Hunter has been the subject of multiple popular culture references. Bob Dylan wrote the song "Catfish" in 1975.[3] The song was later released by Dylan, Joe Cocker and Kinky Friedman. In 1976, Hunter was also the subject of the Bobby Hollowell song "The Catfish Kid (Ballad of Jim Hunter)", which was performed by Big Tom White and released on a 45 RPM single. Hollowell was best friends with the young Jim Hunter while they grew up together.

Hunter is mentioned in the 1976 film The Bad News Bears. When Coach Morris Buttermaker (Walter Matthau) is trying to get Amanda Wurlitzer (Tatum O'Neal) to pitch for his Little League team, Amanda makes a number of outlandish demands (such as imported jeans, modeling school and ballet lessons) as conditions for joining the team. Buttermaker asks, "Who do you think you are, Catfish Hunter?" Amanda responds by asking, "Who's he?" In the movie Grumpier Old Men, an enormous and highly prized fish is named "Catfish Hunter" by the locals. In You, Me and Dupree, Catfish Hunter is mentioned by Owen Wilson's character, Dupree, convincing an Asian orchestra student that he can pitch: "First, call me Dupree 'cause I'm your teammate. Second, so what if you're in the orchestra? So was Catfish Hunter."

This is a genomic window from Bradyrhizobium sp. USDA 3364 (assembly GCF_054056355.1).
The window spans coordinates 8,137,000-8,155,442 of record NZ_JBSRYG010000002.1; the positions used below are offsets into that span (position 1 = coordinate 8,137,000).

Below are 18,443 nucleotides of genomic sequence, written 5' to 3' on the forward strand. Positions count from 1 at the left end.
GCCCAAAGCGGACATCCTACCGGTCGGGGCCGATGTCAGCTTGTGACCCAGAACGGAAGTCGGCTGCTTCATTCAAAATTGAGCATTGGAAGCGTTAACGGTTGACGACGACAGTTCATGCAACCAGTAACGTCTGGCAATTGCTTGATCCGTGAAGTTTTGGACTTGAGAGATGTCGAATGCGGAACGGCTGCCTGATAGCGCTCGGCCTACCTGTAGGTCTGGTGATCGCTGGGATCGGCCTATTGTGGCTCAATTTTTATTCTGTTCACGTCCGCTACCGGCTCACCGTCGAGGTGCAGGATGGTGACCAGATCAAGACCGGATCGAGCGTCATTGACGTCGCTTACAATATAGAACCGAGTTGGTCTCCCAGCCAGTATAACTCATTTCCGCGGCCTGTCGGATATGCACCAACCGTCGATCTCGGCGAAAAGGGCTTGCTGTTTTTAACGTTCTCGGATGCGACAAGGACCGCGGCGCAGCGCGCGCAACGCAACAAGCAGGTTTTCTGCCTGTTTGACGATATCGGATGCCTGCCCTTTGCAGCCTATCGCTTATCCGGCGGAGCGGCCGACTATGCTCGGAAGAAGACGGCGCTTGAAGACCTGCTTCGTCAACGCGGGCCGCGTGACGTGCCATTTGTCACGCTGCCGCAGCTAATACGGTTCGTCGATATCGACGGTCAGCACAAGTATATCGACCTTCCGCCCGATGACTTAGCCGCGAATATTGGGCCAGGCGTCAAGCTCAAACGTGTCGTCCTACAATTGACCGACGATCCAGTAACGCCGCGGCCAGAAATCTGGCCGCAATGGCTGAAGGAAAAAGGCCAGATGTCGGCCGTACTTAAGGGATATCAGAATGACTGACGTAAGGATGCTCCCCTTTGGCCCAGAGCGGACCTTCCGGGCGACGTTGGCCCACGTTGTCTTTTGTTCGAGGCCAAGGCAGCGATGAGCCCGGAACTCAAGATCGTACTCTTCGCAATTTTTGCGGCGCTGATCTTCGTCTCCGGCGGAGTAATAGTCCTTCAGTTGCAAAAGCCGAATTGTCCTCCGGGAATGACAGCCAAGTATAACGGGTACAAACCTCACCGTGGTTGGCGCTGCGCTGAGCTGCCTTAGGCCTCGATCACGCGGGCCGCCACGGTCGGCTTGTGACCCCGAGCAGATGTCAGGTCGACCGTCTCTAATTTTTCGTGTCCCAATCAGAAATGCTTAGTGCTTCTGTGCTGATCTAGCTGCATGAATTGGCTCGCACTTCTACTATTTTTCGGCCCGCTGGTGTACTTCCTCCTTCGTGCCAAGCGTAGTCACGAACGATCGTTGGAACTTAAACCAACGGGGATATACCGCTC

Minor-league pitcher Jason Kosow portrayed Hunter in the ESPN miniseries The Bronx is Burning, which depicted the 1977 New York Yankees.

In the Marvel Comics' The Tomb of Dracula #51 (December 1976, page 26), the narrative written by Marv Wolfman states that "Dracula throws Blade through a window with the ease of Catfish Hunter throwing a fastball."